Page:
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Thomas Gray
Born in London in 1716, he was educated first at Eton and then at Cambridge where he became Professor of Modern History. He died in 1771. He is the most typical representative of the transition between Neo-Classicism and Romanticism in England. In fact he was fundamentally a classicist but he was the first to show a real interest in the life of humble people. This may be seen in his Elegy written in a country churchyard, a funeral elegy which anticipated the Romantic cult of melancholy and death and has an enormous influence on European writers.

Elegy written in a country Churchyard: Focus on the text
This is one of the best known and loved poems and it had an immediate success when it was first published. It is a perfect fusion of meditative feelings and classical style: in fact the language and the form of the elegy belong to the neo-classical tradition. The poem is divided into four-line stanzas (called heroic stanza) made up of regular iambic pentameters. Moreover we find a romantic sensibility. This is shown in the unclassical setting of the elegy: a rural and poor country cemetery. In this funeral elegy which anticipated the romantic cult of melancholy and death , Gray shows an interest in the life of humble people and village craftsmen. These poor, insignificant people who lie in the churchyard are in death equal to the most famous men of all times: death comes to all men. The contemplation of this churchyard at twilight leads the poet on the reflection that worldly ambition and success are vain illusions. The poem ends with the epitaph on the tomb of the poet himself.

The Graveyard poetry
Thomas Gray (1716 - 1771)

This poem can be divided into three moments. Stanzas 1 - 11: in a small country churchyard in Stoke Poges, at the end of the day, the sight of the tombs of the "rude forefathers of the hamlet" calls up in the poet's mind images of humble country life. These images, rich in symboilc elements, lead Gray to meditate on death and on its levelling power. Stanzas 12 - 21: Gray compares the humble lot of poor people with the great careers from which their fate excluded them. But he also considers how their poverty also prevented them from committing crimes and falling victims of luxury, pride and corruption. Stanzas 22 - 32: the poem ends with the supposed death of the author, his burial in the same churchyard and the epitaph on his tomb.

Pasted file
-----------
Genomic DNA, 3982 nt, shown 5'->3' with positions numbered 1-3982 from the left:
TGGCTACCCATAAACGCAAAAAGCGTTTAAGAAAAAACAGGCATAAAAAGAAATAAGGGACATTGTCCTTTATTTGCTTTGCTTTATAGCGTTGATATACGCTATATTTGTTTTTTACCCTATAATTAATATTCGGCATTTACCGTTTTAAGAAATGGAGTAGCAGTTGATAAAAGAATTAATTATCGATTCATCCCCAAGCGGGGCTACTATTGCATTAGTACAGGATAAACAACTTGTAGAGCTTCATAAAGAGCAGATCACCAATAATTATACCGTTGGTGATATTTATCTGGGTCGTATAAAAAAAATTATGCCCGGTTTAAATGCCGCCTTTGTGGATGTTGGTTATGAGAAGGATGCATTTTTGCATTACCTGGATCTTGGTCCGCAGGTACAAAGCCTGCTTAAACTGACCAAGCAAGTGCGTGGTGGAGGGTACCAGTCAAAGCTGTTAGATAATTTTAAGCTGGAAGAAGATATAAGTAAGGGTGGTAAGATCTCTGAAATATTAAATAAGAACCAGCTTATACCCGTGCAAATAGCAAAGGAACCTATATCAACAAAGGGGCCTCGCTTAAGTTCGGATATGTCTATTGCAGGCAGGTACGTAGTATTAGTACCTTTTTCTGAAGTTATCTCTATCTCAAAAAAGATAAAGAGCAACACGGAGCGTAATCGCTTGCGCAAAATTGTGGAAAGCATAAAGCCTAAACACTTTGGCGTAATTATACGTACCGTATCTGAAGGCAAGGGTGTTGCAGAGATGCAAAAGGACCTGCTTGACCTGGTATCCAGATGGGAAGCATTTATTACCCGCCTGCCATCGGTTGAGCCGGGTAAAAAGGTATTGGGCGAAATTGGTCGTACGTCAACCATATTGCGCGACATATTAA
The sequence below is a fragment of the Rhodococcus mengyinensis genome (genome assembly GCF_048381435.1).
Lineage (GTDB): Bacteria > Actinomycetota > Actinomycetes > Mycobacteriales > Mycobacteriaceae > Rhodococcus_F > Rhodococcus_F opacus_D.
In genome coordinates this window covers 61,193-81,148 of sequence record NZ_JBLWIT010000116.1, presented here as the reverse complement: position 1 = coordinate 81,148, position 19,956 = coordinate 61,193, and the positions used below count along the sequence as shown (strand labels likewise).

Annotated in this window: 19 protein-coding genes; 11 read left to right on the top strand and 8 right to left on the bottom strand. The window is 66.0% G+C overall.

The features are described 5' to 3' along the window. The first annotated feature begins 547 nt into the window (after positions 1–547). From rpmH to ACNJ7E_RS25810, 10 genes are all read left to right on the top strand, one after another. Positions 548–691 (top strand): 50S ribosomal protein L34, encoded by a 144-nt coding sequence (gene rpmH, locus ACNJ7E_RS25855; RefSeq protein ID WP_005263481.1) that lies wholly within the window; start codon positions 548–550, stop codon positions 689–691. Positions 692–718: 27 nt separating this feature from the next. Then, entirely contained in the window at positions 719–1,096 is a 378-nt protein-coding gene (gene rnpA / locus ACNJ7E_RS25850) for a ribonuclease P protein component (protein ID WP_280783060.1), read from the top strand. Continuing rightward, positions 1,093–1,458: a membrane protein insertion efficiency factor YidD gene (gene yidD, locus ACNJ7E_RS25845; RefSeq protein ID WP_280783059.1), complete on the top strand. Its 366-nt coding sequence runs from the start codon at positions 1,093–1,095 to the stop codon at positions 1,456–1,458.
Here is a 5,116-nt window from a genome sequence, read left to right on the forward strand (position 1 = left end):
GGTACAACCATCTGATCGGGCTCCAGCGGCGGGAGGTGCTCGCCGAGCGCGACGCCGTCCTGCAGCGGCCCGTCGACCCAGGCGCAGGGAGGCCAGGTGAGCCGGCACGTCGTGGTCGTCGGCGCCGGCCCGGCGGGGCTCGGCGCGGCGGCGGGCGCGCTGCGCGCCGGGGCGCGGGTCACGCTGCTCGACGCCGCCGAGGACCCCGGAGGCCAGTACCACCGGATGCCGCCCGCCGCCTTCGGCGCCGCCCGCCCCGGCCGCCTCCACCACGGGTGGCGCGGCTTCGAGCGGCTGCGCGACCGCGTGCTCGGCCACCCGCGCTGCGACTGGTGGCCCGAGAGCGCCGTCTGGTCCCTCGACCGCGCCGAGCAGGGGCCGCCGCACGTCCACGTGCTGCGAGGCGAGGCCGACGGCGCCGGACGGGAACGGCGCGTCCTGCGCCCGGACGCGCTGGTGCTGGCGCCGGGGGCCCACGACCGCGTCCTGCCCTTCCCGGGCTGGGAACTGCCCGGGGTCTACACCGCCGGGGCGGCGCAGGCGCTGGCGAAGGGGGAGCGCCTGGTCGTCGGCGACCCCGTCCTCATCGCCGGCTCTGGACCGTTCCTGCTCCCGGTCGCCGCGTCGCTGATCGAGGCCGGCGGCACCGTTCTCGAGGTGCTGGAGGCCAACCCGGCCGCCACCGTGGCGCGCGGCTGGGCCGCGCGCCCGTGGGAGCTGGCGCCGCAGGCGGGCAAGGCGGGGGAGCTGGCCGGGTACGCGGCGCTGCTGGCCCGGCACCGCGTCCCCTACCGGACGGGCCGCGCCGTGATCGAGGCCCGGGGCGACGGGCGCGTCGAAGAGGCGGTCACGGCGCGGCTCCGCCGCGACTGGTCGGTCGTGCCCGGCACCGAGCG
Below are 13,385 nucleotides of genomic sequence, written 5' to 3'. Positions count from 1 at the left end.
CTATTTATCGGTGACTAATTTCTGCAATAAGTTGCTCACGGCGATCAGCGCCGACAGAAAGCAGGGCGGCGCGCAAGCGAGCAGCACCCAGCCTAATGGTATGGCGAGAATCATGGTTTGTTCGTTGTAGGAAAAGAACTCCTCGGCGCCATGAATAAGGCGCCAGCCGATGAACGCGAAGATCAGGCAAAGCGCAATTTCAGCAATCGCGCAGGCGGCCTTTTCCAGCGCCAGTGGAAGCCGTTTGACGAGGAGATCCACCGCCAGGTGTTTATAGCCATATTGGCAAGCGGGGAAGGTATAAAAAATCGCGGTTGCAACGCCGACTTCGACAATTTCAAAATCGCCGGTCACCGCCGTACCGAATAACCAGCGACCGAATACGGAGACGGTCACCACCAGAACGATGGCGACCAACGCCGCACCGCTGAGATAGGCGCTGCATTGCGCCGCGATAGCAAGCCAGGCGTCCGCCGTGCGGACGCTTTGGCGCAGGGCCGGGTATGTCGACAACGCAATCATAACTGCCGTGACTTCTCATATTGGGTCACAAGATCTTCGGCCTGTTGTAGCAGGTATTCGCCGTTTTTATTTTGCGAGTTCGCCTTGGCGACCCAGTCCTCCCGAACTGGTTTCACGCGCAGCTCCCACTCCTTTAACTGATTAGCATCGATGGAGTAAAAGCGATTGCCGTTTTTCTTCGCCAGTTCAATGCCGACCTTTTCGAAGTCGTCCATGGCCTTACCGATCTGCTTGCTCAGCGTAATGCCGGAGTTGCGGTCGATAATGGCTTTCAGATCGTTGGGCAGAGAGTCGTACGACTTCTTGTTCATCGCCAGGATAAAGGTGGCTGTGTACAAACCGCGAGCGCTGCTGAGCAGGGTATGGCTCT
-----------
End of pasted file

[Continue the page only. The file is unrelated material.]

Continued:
Comment: the neoclassical idealization of poor country life conceals the denunciation of what poverty means in term of hardship and unfulfilment so that the "rude forefathers" come to be seen in the double role of both happy people and victims of nature and society.
The sepolcal poetry became very popular in Italy, where it inspired, among other works, Foscolo's Sepolcri. But Foscolo, unlike Gray, concentrated on the function of the grave as a link between the living and the dead. Foscolo in fact believed in life continuing after death through the memories of the living.

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